GARM: Small steps and big leaps in pursuit of online safety
Rob Rakowitz, Initiative Lead for WFA's Global Alliance for Responsible Media, shares on the priorities of the cross-industry group formed at Cannes 2019 to address brand safety concerns
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We launched GARM in late June of last year, and in the months since then we’ve made significant progress in readying the industry to create a better system of controls and frameworks to dramatically reduce harmful content.
We are looking to eliminate its monetization and effectively reduce its availability in the interest of consumers and society.
GARM now gathers over 40 brand owners, six agency holding companies, seven major media platforms and seven industry groups and brings together 110 of the brightest media experts who are committed to our goals of uncommon collaboration towards this pursuit.
I’ve been so fortunate to spend time with members in the community and experts in the space and it’s helped to build a fact-based approach to creating this alliance. Three major themes helped to crystalize our current focus:
- The pace of change exacerbates low visibility: Online content moves at the pace of culture. Because of this, important actors like the digital media platforms revise their policies as frequently as every 14 days. Marketers and agencies and the tech enablers already have limited visibility in properly classifying content that is brand suitable. Keeping pace with this change is hard, especially when considering each platform and market takes a different approach.
- High levels of customization require more collaboration: One of the top pain points we identified in our work was the high levels of customization required of brands, agencies, and platform partners. This may be the difference in how two brands from the same company view something like comedy or may be how the same brand approaches cultural sensibilities in two different markets. When we extrapolate this to the number of brands, number of markets, and number of platforms it’s easy to see how the work can be overwhelming for teams.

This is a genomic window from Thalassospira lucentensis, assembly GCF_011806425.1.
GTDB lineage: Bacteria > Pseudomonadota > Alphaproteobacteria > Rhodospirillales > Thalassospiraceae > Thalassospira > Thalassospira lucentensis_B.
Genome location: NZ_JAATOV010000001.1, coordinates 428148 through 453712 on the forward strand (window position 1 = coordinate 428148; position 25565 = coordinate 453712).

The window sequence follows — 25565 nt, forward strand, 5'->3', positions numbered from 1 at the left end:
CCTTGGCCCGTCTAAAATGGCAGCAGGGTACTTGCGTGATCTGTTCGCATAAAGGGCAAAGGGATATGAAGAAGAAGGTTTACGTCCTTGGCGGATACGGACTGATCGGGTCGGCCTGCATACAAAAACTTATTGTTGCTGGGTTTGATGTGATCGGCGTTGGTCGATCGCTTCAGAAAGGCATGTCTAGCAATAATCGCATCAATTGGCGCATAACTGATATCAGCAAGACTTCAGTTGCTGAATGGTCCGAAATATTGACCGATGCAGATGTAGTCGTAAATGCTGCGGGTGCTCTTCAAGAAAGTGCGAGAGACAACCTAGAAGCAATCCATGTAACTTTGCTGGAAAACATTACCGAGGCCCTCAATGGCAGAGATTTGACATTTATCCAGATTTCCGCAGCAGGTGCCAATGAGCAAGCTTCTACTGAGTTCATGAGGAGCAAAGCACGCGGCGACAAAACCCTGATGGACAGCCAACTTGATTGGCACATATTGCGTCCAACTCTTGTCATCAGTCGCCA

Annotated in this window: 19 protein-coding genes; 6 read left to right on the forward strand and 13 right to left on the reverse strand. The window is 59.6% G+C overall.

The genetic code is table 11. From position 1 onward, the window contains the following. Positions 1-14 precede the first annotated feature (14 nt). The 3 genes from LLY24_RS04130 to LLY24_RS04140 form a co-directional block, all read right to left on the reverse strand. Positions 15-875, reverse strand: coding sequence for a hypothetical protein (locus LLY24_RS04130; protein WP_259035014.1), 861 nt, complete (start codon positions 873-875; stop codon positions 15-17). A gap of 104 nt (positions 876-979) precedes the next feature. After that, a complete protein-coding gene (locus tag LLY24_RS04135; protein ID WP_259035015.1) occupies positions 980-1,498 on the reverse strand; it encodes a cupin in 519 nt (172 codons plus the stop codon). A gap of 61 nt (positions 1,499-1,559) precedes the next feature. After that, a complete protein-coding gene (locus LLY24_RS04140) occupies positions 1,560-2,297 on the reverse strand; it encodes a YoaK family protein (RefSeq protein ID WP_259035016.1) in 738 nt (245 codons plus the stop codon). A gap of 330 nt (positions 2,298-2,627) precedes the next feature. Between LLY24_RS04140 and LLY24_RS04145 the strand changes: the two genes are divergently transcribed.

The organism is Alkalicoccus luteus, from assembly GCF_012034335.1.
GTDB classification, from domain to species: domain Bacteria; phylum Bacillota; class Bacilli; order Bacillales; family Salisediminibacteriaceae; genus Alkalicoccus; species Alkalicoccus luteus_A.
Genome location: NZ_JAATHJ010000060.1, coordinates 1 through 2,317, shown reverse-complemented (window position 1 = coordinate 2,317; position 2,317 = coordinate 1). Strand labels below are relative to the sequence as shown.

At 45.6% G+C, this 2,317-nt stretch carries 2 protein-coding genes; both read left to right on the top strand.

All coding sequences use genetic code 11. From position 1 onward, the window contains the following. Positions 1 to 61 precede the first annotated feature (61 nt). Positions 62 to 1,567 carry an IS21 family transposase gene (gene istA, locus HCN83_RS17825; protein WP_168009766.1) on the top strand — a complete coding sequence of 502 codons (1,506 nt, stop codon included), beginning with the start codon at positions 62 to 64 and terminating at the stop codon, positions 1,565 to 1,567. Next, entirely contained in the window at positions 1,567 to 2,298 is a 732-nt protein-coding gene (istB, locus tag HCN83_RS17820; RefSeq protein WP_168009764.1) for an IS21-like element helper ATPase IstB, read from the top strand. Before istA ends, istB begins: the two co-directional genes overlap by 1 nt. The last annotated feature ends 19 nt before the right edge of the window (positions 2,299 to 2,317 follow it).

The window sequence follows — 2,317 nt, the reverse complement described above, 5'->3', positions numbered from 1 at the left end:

- Multidisciplinary implementation: 98% of the marketers we consulted empower their media leaders to define brand safety guidelines. However, upon closer inspection, roughly two-thirds of those marketers rely on other disciplines like corporate affairs, legal, and procurement to help take policy into action. Reducing harmful content online and protecting brand investment requires multidisciplinary implementation.
For these three reasons, we’ve decided to prioritize our activities in three core areas:
- Developing a common way for defining and categorizing harmful and sensitive content: Making progress towards reducing the money flow to bad actors and harmful content requires shared definitions and vocabulary. This is a vital and critical first step in our efforts.
- Creating tools that give participants more visibility and control to eliminate harmful content from media campaigns and advertising supported channels: The industry will be unable to move at scale to working against bad actors or realizing the potential for brands and consumers unless it creates common tools and frameworks that can work across the media supply chain, geographies, and platforms.
- Establishing shared measurement standards and oversight to drive collective accountability: Right now, we have no consistent way to measure the safety of our operations – whether you’re an advertiser, and agency, or a platform. We want to create the framework to assess our individual safety and how we progress that over time. Adopting key measures and agreeing to independent verification will be key to driving continuous improvement.
We’re excited and inspired by the steps we’ve been making since our launch in Cannes, and we’re so humbled to be associated with the World Economic Forum. In our time together, we’ve been able to unite the right people and have focused on leverage points to scale existing work and be bold and creative in developing new work to improve safety and sustainability for digital media.